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Energy Law Exchange

January 9, 2018

D.C. Circuit Upholds OSHA Silica Rule

The U.S. Occupational Safety and Health Administration (OSHA) recently promulgated a new rule for respirable crystalline silica, with compliance obligations for the general industry beginning on June 23, 2018.[1] Some industries particularly impacted by the rule include foundries, concrete manufacturers, and support activities for oil and gas operations. The rule imposes significant and potentially expensive requirements for engineering and work practice controls to reduce exposure to respirable crystalline silica.

Industry groups challenged the rule via lawsuits in six federal Courts of Appeal, which were consolidated into one case that was decided by the Circuit Court of Appeals for the D.C. Circuit on December 22, 2017.[2] Industry groups argued that OSHA’s alleged connections between silica exposure and health risks were unsupported by substantial evidence and that the requirements of the new rule were not technologically or economically feasible for the foundry, hydraulic fracturing, and construction industries. For example, the American Foundry Society estimates costs to the foundry industry of more than $2.2 billion dollars annually, representing 9.9% of the industry’s revenue and 276% of its profits.[3] The D.C. Circuit, however, upheld the rule, rejecting both of these challenges.

OSHA’s new rule imposes myriad new requirements for businesses that potentially have respirable silica present in the workplace. The rule’s major focus is a significant reduction of the permissible exposure level (PEL) for employees in these workplaces. Under the old rule, the PEL for airborne crystalline silica was 100 micrograms per cubic meter of air (100 μg/m3) for general industry and between 250 and 500 μg/m3 for construction and maritime. The new rule sets a PEL of 50 μg/m3 for all industries and an action level at 25 μg/m3, which requires employers to monitor for silica exposure at or above that level. In addition to these significant reductions, some of the more significant requirements of the rule include:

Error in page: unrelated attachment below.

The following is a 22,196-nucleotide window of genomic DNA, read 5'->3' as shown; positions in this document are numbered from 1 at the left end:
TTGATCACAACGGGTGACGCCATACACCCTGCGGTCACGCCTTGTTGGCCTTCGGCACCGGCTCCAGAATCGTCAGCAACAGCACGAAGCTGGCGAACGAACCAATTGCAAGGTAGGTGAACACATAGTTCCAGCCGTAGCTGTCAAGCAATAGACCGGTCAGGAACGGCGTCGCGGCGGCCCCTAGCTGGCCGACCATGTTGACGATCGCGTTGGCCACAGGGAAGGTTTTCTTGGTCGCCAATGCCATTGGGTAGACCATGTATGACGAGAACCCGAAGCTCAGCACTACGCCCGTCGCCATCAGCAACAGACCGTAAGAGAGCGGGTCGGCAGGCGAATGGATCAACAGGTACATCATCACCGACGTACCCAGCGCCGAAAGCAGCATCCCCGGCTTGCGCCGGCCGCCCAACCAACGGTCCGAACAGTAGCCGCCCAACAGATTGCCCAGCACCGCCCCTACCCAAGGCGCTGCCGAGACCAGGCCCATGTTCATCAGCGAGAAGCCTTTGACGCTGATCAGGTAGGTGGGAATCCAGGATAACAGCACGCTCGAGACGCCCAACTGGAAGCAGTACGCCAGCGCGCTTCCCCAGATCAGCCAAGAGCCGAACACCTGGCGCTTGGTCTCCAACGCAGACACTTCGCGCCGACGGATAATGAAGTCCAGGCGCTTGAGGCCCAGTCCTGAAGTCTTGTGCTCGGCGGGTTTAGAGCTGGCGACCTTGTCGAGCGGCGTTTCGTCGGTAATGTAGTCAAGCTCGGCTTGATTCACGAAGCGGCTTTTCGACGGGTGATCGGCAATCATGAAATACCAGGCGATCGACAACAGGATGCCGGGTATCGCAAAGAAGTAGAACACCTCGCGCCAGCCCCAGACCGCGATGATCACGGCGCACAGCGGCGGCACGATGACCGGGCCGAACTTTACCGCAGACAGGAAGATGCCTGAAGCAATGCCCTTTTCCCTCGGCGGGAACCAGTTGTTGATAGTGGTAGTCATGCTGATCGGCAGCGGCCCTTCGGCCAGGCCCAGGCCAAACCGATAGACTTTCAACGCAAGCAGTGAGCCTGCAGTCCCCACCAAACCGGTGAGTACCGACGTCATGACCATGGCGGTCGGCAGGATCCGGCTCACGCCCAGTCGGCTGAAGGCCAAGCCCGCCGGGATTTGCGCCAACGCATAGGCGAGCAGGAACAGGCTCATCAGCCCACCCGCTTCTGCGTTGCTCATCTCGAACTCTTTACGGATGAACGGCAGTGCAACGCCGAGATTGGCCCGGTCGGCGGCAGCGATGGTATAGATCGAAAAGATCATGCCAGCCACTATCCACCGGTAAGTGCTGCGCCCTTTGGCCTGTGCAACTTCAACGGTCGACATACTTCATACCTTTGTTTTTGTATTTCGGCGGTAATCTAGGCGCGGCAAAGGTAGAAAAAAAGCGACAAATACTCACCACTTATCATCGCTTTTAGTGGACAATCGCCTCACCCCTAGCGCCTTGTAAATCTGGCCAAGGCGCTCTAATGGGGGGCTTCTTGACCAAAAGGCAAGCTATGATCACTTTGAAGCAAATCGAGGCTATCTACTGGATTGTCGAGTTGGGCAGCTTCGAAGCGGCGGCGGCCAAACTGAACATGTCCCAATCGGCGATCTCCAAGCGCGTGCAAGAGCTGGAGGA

• Limiting worker access to areas of respirable silica exposure and demarcating these areas from the rest of the workplace.
  • Developing written plans to limit exposure and provide additional employee training.
  • Providing medical exams to certain exposed workers at least every three years.
  • Ceasing housekeeping practices that might contribute to silica exposure, such as dry sweeping.

Industry groups argued that the new exposure limits would not reduce the risk of health issues and that OSHA’s claims of individual health risks were not supported by substantial evidence. The Court ruled that OSHA’s findings that long-term exposure to silica above the new limits presents a significant risk of silicosis, lung cancer, and death were all supported by substantial evidence. While OSHA claimed a link between silica exposure and kidney disease, the Court did not rule on this possible health risk.

Industry groups also argued that the stringent new requirements of the rule are not technologically or economically feasible for the foundry, hydraulic fracturing, and construction industries. The Court ruled that “OSHA has demonstrated technological feasibility for the typical firm in most operations and has supported that finding with substantial evidence,” and thus the Court “must defer to [OSHA’s] conclusions.”[4] Further, the Court found that the agency’s reasoning fulfilled the requirement of a “reasonable likelihood that [the rule’s] cost will not threaten the existence or competitive structure of an industry, even if it does portend disaster for some marginal firms.”[5] The Court therefore upheld the rule even though it recognized certain businesses in the regulated industries would be significantly impacted.

With the June 23, 2018, deadline looming and the D.C. Circuit upholding OSHA’s new limits, companies will need to make substantial efforts to come into compliance in the very near future.

[1] 29 C.F.R. § 1910.1053 (2016). For a summary of the new rule requirements, see King & Spalding, New OSHA Silica Rule Deadline Is Rapidly Approaching – Are You Ready? (December 1, 2016), available at  

[2] North America’s Building Trades Unions v. Occupational Safety and Health Admin., et al., No. 16-1105 (D.C. Cir. Dec. 22, 2017), available at$file/16-1105-1710179.pdf.

[3] American Foundry Society, “OSHA’s Proposed Crystalline Silica Rulemaking Threatens US Foundry Industry” (2016),

[4] D.C. Circuit Decision at 24.

[5] Id. at 34 (quoting United Steelworkers of America v. Marshall, 647 F.2d 1189, 1272 (D.C. Cir. 1980)).